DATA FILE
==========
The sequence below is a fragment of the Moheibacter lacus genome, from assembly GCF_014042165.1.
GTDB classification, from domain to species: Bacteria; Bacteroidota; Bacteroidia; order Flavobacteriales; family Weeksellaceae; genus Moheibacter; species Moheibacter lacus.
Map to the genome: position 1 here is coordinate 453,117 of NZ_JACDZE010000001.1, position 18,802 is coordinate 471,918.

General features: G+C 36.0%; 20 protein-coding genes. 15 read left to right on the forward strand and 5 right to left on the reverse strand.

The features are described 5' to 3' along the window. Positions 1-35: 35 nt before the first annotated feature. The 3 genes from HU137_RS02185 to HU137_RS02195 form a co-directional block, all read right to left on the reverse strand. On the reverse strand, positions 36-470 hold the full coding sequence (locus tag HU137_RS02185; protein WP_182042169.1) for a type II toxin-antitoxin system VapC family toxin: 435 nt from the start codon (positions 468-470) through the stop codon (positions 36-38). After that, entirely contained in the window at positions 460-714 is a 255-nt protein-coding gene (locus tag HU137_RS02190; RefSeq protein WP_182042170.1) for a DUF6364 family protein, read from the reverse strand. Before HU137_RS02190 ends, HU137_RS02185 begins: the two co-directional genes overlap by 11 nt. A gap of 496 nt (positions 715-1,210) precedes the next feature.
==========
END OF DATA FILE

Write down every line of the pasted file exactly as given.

The sequence below is a fragment of the Moheibacter lacus genome, from assembly GCF_014042165.1.
GTDB classification, from domain to species: Bacteria; Bacteroidota; Bacteroidia; order Flavobacteriales; family Weeksellaceae; genus Moheibacter; species Moheibacter lacus.
Map to the genome: position 1 here is coordinate 453,117 of NZ_JACDZE010000001.1, position 18,802 is coordinate 471,918.

General features: G+C 36.0%; 20 protein-coding genes. 15 read left to right on the forward strand and 5 right to left on the reverse strand.

The features are described 5' to 3' along the window. Positions 1-35: 35 nt before the first annotated feature. The 3 genes from HU137_RS02185 to HU137_RS02195 form a co-directional block, all read right to left on the reverse strand. On the reverse strand, positions 36-470 hold the full coding sequence (locus tag HU137_RS02185; protein WP_182042169.1) for a type II toxin-antitoxin system VapC family toxin: 435 nt from the start codon (positions 468-470) through the stop codon (positions 36-38). After that, entirely contained in the window at positions 460-714 is a 255-nt protein-coding gene (locus tag HU137_RS02190; RefSeq protein WP_182042170.1) for a DUF6364 family protein, read from the reverse strand. Before HU137_RS02190 ends, HU137_RS02185 begins: the two co-directional genes overlap by 11 nt. A gap of 496 nt (positions 715-1,210) precedes the next feature.